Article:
ExpeditionPlus! Bicycle Across Europe - Euro Velo 6 from the Atlantic to the Black Sea
Itinerary SummaryView Day-by-Day ItineraryHide Day-by-Day Itinerary
Day 1: June 14 - St. Brevin on the Atlantic at the mouth of the Loire River
Highlights: Bike fitting and welcome dinner
St. Brevin-les-Pins sits on the south bank of the Loire River at its mouth. Just across from St. Nazaire. We'll gather here today, fit bikes and enjoy introductions and a welcome dinner together.
Day 2: June 15 - Bicycle St. Brevin-les-Pins to Ancenis
Highlights: Nantes, quiet roads along the Loire River
Our route takes us along the river, across a ferry and through the City of Nantes. Despite its size as the sixth largest cities in France, Nantes is famous for its "liveability" and its historic neighborhoods. A towpath takes us east out of the City as we work our way to the small village of Ancenis for the evening. Ancenis is the site of a "maison des vins" featuring wines of the Loire. Dinner is together. Mileage 101 km (63 miles)
Day 3: June 16 - Bicycle Loire River
Highlights: Bicycle the flat limestone plateau south of the Loire River
Where the Loire River flows north near Angers, we pedal south and east across the wheatlands of the Maine et Loire region today to the town of Saumur with its castle perched on the south bank of the Loire. Saumur is famous throughout France for mushroom production. Dinner together. Mileage 110 km (68 miles)
Day 4: June 17 - Pedal from Saumur by abbeys and castles to Chenonceau
Highlights: The Abbey of Fontevraud, castle of Chinon, Sleeping Beauty's castle at Usse, Azay-le-Rideau, and the castle of Chenonceau.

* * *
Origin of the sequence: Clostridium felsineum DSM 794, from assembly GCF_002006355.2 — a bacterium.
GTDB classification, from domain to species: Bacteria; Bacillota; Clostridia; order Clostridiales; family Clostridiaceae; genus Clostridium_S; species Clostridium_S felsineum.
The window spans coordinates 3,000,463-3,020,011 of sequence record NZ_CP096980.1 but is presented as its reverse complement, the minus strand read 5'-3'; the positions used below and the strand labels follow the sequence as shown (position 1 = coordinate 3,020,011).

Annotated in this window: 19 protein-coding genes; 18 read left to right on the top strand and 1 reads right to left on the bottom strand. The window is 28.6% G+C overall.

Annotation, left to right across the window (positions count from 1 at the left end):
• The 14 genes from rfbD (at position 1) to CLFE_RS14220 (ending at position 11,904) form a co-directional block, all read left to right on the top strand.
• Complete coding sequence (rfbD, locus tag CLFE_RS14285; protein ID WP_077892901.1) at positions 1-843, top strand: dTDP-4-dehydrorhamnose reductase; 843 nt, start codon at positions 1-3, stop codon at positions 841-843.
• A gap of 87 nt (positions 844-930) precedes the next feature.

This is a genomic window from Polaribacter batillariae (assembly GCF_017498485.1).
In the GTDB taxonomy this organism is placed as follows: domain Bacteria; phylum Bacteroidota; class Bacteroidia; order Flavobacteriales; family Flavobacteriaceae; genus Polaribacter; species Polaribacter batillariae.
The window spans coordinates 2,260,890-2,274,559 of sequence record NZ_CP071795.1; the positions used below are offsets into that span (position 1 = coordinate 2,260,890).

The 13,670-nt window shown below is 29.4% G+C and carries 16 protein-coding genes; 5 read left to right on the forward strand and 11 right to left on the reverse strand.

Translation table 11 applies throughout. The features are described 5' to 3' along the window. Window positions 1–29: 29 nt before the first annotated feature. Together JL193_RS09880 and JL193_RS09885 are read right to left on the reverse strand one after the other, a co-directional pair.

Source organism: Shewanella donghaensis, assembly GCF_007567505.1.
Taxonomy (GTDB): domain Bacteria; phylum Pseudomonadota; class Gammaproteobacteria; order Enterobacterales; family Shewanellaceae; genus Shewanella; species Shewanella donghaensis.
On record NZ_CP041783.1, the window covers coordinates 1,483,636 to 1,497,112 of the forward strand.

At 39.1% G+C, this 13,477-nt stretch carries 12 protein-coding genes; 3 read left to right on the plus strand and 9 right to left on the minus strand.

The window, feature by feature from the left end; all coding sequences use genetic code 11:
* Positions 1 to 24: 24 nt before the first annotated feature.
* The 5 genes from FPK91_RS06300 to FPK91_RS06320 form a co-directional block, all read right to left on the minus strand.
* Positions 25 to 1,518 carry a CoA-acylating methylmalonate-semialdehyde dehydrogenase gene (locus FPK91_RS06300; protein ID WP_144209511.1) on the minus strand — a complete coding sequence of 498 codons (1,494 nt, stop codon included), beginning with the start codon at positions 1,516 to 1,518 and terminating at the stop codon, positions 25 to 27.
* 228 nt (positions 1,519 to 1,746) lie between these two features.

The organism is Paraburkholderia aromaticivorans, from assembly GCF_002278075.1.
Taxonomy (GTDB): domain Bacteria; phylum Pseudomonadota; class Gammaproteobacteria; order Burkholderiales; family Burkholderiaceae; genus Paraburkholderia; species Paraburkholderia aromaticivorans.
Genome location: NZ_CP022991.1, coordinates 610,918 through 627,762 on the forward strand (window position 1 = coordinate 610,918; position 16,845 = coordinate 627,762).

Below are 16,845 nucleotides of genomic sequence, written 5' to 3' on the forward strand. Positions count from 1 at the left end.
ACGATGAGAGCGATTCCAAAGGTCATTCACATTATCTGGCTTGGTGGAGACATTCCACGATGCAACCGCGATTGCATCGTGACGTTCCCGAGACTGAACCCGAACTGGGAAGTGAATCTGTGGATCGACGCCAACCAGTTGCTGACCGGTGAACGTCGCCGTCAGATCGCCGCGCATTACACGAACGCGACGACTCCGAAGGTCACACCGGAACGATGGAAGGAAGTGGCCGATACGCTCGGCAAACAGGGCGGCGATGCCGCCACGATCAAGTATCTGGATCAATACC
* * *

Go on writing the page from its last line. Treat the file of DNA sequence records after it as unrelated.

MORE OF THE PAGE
Our ride takes us away from the Loire today and through the medieval village created by the famous Abbey of Fontevraud, the largest in France. We continue on up the tributaries of the Loire along the Vienne, the Indre and Cher Rivers with a variety of spectacular castles. Take time to visit the castle of Chenonceau at our destination. Mileage 112 km (69 mi)
Day 5: June 18 - Bicycle Loire River to Amboise and Orleans
Highlights: Amboise (Clos Luce), Blois, the Castle of Chambord, Orleans
This is the heart of the famous Loire River with its castles dating to the opulent era of the 15th and 16th centuries. Amboise is where Leonardo da Vinci spent the last years of his life in the service of Frances I, King of France. Da Vinci came in 1516 and died in 1519. We'll bicycle past the castle in Blois and we'll stop at the castle at Chambord, perhaps the most famous castle in the Loire Valley. Take your time to visit this one on your own as it is spectacular. We'll be in Orleans tonight, site of the famous battle in which Joan of Arc defeated the British in 1429. Mileage 117 km (73 miles)
Day 6: June 19 - Bicycle Orleans to Sancerre along the Loire River